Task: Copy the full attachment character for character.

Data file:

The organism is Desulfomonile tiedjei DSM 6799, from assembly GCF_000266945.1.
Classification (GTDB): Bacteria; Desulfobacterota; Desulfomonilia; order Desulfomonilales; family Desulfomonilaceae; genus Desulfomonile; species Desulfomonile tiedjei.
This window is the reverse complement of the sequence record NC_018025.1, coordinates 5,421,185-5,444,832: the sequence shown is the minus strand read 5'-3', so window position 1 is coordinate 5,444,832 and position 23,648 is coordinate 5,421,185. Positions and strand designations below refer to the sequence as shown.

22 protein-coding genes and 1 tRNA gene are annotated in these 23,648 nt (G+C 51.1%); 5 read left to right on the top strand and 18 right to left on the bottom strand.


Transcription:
The organism is Desulfomonile tiedjei DSM 6799, from assembly GCF_000266945.1.
Classification (GTDB): Bacteria; Desulfobacterota; Desulfomonilia; order Desulfomonilales; family Desulfomonilaceae; genus Desulfomonile; species Desulfomonile tiedjei.
This window is the reverse complement of the sequence record NC_018025.1, coordinates 5,421,185-5,444,832: the sequence shown is the minus strand read 5'-3', so window position 1 is coordinate 5,444,832 and position 23,648 is coordinate 5,421,185. Positions and strand designations below refer to the sequence as shown.

22 protein-coding genes and 1 tRNA gene are annotated in these 23,648 nt (G+C 51.1%); 5 read left to right on the top strand and 18 right to left on the bottom strand.